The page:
That is why the electoral districts defined in the new Constitution were jerrymandered to include a sufficient number of hill people.

Nepalese Leadership by Caste

Can this culture of “corruption” that makes it impossible for Nepalis to have “government” be changed?

When the new Constitution was announced, Dr. Baburam Bhatterai, Prime Minister from August 2011 to March 2013, split from the Maoist Party that had led the monarchy’s overthrow.  He is forming a new party.  To replace exploitation with government, he says, it is necessary to start anew.

Baburam’s leadership will have some effect but much more will be necessary, and while legislation can sometimes be enacted quickly, cultures only ever change slowly.

Nepal’s politics-for-profit culture will not be changed by those it benefits.  I’m hoping the protests by the Madhesi that make life even harder for all but the privileged few will turn out to have been the equivalent of our civil rights protests half a century ago.

TCN, Episode 4 – Momos and Missionaries

Oct 26 – I’m downstairs as usual this evening in the restaurant at Ti-Se Guest House, my Tibetan Buddhist home during my classes.   Tibetan butter tea is already purifying (hah!) my bloodstream and my veg momos have just arrived.

Momos alone at Ti-Se

The momos are perfect!  As I savor them, five young Nepalis come in with an elderly Korean man and two middle-aged Korean women.  The young Nepalis start talking enthusiastically about a Christian seminar they’ve been attending.  After listening to them with a smile for five or ten minutes, the kind-looking Korean man ceremoniously places a $100 bill in front of each of them.

The conversation continues.  I’m not really listening but I hear mention of David from South Carolina.   Maybe he is one of the three groups of Americans who were here for breakfast on different days last week. They were from the South.

The first group was obsessed with football results back home.  Very loudly obsessed.  I was distressed by their sense of entitlement about dominating the room.

It was only when one responded truculently to being asked what he would do after breakfast by saying he would go to his room and read his bible that their purpose became apparent.  Perhaps they were being careful?  Nepal’s new Constitution makes it illegal to attempt to convert anyone to another religion.

I was pleased they were not around the next day.  Breakfast was peaceful again.  But later that week there was a new group.  Their breakfast conversation was all about the logistics of their plan to spread the gospel here.  They spoke quite loudly making no effort to hide why they are here.

And at the end of the week a third group appeared.  I didn’t pay much attention to them because the presence of Christian missionaries no longer seemed surprising.  It did seem odd that they would all have chosen to stay in a Tibetan Buddhist guesthouse, though.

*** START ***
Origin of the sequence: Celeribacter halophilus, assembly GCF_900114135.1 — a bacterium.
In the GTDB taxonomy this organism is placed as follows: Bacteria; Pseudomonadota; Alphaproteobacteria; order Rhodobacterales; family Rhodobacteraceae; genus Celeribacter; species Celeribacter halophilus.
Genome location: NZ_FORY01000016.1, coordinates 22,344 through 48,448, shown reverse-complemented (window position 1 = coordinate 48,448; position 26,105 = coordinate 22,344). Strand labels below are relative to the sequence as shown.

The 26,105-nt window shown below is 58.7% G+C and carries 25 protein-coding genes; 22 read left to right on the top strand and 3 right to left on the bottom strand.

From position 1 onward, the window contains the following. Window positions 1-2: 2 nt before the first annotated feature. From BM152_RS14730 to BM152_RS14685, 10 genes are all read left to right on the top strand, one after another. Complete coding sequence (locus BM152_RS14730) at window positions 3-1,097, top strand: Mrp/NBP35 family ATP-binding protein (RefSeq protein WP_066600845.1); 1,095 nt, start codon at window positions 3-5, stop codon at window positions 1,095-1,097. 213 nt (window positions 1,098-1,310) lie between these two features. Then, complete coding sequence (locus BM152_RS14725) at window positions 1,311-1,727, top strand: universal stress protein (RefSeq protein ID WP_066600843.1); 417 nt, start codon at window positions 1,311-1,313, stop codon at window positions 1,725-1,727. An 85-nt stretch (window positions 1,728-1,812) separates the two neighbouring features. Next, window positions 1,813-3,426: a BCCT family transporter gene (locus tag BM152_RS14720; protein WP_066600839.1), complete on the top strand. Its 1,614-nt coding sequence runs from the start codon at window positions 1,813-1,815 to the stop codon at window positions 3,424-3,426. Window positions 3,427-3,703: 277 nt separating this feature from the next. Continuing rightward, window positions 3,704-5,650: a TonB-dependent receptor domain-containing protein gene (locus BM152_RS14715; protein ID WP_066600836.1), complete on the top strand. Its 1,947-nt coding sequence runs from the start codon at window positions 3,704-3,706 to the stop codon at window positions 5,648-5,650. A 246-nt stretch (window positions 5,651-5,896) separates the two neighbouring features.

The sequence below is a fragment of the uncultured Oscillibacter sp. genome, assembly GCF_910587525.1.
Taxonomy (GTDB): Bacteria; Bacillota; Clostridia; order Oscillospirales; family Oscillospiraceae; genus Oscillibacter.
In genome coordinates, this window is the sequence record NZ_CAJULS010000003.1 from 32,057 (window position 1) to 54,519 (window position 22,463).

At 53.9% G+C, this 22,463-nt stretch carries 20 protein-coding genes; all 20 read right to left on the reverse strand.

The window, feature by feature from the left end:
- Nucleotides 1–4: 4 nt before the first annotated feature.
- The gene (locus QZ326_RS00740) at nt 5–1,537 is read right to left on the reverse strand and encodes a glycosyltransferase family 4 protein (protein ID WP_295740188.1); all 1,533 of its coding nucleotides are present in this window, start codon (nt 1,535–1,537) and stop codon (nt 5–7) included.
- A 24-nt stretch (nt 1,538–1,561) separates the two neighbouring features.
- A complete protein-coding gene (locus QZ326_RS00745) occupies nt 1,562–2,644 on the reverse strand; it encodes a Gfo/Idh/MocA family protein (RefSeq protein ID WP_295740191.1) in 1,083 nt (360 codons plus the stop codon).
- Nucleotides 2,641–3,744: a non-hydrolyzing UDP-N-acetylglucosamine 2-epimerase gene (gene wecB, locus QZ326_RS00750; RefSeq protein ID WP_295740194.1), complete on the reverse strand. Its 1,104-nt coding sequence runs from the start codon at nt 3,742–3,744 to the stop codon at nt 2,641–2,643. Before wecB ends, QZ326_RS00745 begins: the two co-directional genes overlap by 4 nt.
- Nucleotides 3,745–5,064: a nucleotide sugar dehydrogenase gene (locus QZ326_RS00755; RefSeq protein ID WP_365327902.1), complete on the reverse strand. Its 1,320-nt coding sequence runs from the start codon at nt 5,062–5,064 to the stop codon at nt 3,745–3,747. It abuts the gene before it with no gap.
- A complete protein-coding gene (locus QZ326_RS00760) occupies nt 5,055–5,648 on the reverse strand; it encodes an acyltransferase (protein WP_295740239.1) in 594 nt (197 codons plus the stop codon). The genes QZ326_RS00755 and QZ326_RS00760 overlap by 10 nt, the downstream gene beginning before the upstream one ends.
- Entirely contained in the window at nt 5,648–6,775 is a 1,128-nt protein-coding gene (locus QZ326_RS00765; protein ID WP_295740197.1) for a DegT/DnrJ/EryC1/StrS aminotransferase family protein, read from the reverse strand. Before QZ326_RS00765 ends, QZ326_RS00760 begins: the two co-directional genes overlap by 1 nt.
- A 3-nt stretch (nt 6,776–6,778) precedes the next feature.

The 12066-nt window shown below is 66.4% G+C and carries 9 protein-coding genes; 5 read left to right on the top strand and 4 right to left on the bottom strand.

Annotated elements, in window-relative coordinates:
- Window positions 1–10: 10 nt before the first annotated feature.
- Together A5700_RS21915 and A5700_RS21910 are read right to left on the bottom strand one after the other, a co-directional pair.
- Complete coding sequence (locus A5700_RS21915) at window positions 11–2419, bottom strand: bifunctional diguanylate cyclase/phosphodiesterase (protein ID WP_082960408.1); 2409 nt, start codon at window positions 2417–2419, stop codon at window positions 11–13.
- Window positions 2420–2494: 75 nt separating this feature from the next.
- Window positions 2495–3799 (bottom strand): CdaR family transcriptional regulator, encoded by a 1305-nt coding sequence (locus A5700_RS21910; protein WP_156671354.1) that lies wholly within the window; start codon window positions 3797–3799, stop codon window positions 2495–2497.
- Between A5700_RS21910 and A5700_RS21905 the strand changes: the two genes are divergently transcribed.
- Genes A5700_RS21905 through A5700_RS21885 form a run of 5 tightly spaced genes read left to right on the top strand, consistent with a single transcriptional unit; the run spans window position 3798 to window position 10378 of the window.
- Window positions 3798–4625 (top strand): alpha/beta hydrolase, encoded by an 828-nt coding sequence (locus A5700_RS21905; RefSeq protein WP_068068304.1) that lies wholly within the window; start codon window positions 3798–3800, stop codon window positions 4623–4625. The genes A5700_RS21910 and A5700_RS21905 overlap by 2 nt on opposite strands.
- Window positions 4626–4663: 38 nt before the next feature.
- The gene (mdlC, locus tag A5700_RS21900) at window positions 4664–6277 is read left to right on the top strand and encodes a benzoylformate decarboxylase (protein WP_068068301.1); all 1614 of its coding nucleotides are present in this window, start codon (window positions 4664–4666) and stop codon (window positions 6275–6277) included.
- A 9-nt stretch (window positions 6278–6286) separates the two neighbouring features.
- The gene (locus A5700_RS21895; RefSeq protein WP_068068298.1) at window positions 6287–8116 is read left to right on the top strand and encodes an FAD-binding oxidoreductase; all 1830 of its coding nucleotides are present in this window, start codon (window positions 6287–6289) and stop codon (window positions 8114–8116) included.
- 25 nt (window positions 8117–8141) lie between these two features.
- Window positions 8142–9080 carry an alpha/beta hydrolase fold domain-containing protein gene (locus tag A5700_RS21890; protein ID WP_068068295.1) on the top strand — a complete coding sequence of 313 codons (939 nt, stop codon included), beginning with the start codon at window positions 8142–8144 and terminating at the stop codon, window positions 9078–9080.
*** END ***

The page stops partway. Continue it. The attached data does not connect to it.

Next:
I asked my Nepali classmate about Christian missionaries.  A few used to come alone or in pairs but more come now, often in groups.  They give money, especially to the poorest who are happy to call themselves Christians to get money.  Nepali culture strongly encourages behaving respectfully to anyone who might give you something .

Then as I walked to my class yesterday morning I realized that Nepalis roaring down the narrow passageways on motorbikes honking at pedestrians also have that sense of entitlement.  My embarrassment about the behavior of my fellow Americans was misjudged.  Furthermore, I recognized the mote in my own eye — prejudice about missionaries.

Where does that prejudice come from?  There’s a story I tell myself.  It’s about people who tell others what to believe.  “This man seized on a concept about his own existence” I say to myself, “and now he’s trying to get others to believe it, too, to make himself feel more safe.”

It is wrong to use power over others.  It’s a form of violence.  But my story about “the kind of people who” means I see a concept of missionaries not real ones.  I make a judgment about them for which I have no evidence and which will in any case, simply because it is a judgment, cause me to act badly.

And last night I encountered my own sense of entitlement.  A mosquito was buzzing round my head as I lay in bed.  From lifelong habit, I felt entitled to kill it.  But I’m a Buddhist now.  I’ve vowed never to do violence even to insects.

I tried to think it through.  The mosquito had to bite me to get its food and that would cause me discomfort.  It would be impossible for me to drive it away and even if I could, it would go on to bite someone else.  My choice, then, was either to end the mosquito’s life or suffer short-lived discomfort.

What I should do was obvious, and I had anyway committed myself to that choice.  But even after I saw the decision clearly, I still kept having to arrest my lunging hand as it tried to end the annoyance.  At last I went to sleep.  Surprisingly, there was no sign of biting when I woke this morning.

Sad to say, I just ate the last momo and the Tibetan tea is finished.  The Korean man went to his room a while ago.  All the others just left with elaborate good byes.  I go to the front desk and ask the young woman if the missionary groups are associated with each other.  They’re not.  The Korean man was giving a week long training class to Christian Nepalis who will spread the gospel.  The loud Americans have gone on a trek.  She doesn’t know what the others are doing now but they all booked separately.